Sea anemone sting-laced cream may make painful diabetes jabs history

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London, Oct 16 (ANI): Scientists have come up with a needle-free way to deliver insulin to diabetics. They say that mixing stinging cells from sea anemones into skin cream could be a novel approach to painlessly inject drugs into the patients.

The stinging cells, or cnidocysts, of sea anemones, jellyfish and other cnidarians contain a coiled hollow thread that unravels rapidly when triggered by physical contact.

Unsurprisingly, the threads easily penetrate human skin and can even puncture fish scales.

The threads normally inject venom into the target of the animal's attack but, NanoCyte, a firm based in Or Akiva, Israel, is using them to inject drugs instead.

The firm uses needles 'harvested' from the Mediterranean and Red Sea anemone Aiptasia diaphana, grown in aquariums.

"We use a particular stimulus that causes the release of filaments from the body of the anemone," New Scientist quoted Yaron Daniely, president and CEO of NanoCyte, as saying.

Stinging cells isolated from the filaments are 60 micrometres long and 8 micrometres wide, and contain a hair-like needle 40 micrometres long.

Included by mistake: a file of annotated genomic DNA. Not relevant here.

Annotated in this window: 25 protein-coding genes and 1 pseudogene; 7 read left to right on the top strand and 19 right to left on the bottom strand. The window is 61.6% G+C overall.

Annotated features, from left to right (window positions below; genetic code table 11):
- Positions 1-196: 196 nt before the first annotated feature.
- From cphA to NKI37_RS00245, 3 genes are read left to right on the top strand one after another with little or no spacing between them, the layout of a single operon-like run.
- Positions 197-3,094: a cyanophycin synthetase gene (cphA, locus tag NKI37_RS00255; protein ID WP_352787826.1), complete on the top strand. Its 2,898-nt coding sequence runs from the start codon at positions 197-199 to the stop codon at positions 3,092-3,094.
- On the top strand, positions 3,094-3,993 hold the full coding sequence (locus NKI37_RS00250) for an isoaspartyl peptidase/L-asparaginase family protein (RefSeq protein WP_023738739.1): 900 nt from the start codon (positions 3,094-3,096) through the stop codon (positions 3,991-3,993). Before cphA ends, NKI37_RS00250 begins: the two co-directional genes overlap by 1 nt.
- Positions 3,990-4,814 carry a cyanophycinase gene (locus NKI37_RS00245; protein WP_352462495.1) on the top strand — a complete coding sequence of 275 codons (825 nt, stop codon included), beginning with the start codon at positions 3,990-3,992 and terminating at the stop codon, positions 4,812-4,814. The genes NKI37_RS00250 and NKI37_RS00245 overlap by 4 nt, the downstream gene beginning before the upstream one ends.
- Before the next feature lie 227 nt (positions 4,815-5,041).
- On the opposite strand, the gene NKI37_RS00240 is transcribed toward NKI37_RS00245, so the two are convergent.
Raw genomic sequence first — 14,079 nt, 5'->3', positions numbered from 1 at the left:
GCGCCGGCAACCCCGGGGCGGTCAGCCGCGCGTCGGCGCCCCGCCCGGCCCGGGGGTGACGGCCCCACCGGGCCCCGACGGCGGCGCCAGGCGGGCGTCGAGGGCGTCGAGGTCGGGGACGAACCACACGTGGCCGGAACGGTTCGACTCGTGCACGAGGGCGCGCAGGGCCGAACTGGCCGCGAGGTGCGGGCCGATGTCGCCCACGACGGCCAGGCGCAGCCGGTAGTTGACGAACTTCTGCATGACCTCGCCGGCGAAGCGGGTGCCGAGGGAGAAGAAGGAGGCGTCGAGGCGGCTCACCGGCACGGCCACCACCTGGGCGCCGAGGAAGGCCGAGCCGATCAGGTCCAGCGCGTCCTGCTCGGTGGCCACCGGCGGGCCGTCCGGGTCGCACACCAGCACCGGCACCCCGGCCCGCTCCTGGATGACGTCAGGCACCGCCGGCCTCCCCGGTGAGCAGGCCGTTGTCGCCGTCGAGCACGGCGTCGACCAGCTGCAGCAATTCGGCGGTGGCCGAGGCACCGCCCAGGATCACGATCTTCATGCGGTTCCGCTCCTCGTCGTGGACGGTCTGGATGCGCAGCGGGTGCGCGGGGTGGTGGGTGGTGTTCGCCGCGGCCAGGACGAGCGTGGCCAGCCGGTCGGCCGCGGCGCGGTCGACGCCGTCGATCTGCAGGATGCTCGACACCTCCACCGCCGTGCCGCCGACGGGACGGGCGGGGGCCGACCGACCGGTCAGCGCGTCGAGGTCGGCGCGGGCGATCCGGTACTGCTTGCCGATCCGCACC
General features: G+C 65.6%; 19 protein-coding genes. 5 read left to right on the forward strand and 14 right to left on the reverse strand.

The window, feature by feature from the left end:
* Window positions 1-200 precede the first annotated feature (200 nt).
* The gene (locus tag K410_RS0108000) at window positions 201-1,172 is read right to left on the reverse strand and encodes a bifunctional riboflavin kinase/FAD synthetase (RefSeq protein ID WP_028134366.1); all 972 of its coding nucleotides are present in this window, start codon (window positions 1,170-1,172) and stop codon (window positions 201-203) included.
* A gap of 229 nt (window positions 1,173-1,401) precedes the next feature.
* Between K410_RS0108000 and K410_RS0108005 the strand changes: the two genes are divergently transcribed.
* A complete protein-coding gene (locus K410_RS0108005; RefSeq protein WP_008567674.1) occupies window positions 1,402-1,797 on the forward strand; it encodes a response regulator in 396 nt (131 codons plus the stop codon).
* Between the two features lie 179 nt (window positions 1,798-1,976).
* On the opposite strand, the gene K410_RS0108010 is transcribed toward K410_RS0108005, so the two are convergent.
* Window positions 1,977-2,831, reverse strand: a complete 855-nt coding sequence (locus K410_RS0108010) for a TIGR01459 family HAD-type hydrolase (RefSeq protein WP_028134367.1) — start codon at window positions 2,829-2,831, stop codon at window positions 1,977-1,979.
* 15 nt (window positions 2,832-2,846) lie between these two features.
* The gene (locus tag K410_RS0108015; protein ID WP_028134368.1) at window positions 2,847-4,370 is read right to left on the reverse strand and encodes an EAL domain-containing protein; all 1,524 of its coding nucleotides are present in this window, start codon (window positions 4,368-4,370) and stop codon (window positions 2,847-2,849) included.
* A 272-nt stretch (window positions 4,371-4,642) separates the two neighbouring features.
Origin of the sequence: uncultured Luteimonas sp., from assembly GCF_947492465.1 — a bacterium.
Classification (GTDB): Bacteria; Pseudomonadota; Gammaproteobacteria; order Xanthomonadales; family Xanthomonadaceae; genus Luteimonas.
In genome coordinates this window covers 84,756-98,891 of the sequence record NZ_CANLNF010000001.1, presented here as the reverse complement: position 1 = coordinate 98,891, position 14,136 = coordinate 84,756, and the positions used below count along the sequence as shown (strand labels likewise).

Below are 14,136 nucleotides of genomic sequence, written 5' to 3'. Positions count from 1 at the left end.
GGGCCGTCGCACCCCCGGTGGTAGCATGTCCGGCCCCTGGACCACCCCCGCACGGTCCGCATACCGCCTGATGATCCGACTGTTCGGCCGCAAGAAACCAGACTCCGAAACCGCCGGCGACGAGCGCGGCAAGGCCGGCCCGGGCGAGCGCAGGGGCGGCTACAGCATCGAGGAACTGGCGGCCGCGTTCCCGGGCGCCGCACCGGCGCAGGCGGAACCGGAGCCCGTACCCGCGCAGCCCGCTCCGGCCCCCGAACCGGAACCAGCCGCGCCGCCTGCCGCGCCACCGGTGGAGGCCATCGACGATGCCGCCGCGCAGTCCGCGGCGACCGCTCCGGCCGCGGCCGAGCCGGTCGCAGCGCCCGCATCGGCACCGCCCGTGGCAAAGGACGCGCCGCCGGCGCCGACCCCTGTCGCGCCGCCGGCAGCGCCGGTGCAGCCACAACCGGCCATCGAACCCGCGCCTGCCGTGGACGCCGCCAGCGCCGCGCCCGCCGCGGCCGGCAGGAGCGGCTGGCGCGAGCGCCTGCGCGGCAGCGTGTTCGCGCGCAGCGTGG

"The key to our work is to be able to control these cells under an environment that doesn't make them trigger [and fire the needle during handling]. The actual process we use is secret, but when you're familiar with the mechanisms of activation you can engineer a manufacturing environment that prevents them triggering," Daniely said.

The stinging cells are added to a cream, which contains the active ingredient to be injected into the skin, some of which diffuses into the cells.

Applying the cream to the skin triggers the stinging cells, possibly because of exposure to water on the skin and in the air.

One square centimetre of cream-coated skin can contain as many as a million tiny needles, and Daniely says that around one-third of the stinging cells in the cream end up pointing in the right direction to fire their needles into the skin - but because each is just a few micrometres thick, the process is painless.

Once discharged, each stinging cell acts as a tiny pump to deliver its content down the needle, also drawing in the active ingredient from the cream.

However, Daniely says that the walls of stinging cells don't allow very large drug molecules to get through.

He said that preliminary work with mice suggests it is possible to use the approach to fire insulin through the skin to reach the bloodstream. (ANI)

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